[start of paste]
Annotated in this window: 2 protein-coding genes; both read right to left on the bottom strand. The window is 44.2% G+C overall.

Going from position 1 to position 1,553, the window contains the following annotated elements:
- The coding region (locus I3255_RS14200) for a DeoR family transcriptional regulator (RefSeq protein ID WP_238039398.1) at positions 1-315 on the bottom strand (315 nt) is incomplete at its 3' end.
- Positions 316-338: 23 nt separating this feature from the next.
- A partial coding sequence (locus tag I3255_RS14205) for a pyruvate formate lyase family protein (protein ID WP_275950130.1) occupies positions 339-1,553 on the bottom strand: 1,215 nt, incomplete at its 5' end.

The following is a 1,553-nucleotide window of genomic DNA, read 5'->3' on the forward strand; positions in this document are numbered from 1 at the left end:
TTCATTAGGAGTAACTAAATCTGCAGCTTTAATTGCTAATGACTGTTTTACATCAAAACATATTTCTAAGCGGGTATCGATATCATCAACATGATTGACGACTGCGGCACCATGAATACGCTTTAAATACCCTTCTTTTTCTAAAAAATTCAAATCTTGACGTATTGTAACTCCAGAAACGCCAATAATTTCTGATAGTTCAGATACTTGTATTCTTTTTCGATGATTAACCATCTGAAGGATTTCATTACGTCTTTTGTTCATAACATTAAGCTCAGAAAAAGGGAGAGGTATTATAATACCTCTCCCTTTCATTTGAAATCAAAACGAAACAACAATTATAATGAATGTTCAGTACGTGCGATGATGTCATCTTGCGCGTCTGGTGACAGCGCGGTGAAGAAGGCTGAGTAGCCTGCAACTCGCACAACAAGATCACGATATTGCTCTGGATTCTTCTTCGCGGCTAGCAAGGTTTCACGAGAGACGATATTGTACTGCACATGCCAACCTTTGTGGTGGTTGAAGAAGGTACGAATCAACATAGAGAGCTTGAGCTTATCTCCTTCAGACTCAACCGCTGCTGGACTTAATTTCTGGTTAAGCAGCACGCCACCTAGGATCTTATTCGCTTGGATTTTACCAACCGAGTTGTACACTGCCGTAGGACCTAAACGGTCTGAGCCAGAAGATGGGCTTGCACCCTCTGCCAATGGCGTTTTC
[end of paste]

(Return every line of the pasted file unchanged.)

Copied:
Annotated in this window: 2 protein-coding genes; both read right to left on the bottom strand. The window is 44.2% G+C overall.

Going from position 1 to position 1,553, the window contains the following annotated elements:
- The coding region (locus I3255_RS14200) for a DeoR family transcriptional regulator (RefSeq protein ID WP_238039398.1) at positions 1-315 on the bottom strand (315 nt) is incomplete at its 3' end.
- Positions 316-338: 23 nt separating this feature from the next.
- A partial coding sequence (locus tag I3255_RS14205) for a pyruvate formate lyase family protein (protein ID WP_275950130.1) occupies positions 339-1,553 on the bottom strand: 1,215 nt, incomplete at its 5' end.

The following is a 1,553-nucleotide window of genomic DNA, read 5'->3' on the forward strand; positions in this document are numbered from 1 at the left end:
TTCATTAGGAGTAACTAAATCTGCAGCTTTAATTGCTAATGACTGTTTTACATCAAAACATATTTCTAAGCGGGTATCGATATCATCAACATGATTGACGACTGCGGCACCATGAATACGCTTTAAATACCCTTCTTTTTCTAAAAAATTCAAATCTTGACGTATTGTAACTCCAGAAACGCCAATAATTTCTGATAGTTCAGATACTTGTATTCTTTTTCGATGATTAACCATCTGAAGGATTTCATTACGTCTTTTGTTCATAACATTAAGCTCAGAAAAAGGGAGAGGTATTATAATACCTCTCCCTTTCATTTGAAATCAAAACGAAACAACAATTATAATGAATGTTCAGTACGTGCGATGATGTCATCTTGCGCGTCTGGTGACAGCGCGGTGAAGAAGGCTGAGTAGCCTGCAACTCGCACAACAAGATCACGATATTGCTCTGGATTCTTCTTCGCGGCTAGCAAGGTTTCACGAGAGACGATATTGTACTGCACATGCCAACCTTTGTGGTGGTTGAAGAAGGTACGAATCAACATAGAGAGCTTGAGCTTATCTCCTTCAGACTCAACCGCTGCTGGACTTAATTTCTGGTTAAGCAGCACGCCACCTAGGATCTTATTCGCTTGGATTTTACCAACCGAGTTGTACACTGCCGTAGGACCTAAACGGTCTGAGCCAGAAGATGGGCTTGCACCCTCTGCCAATGGCGTTTTC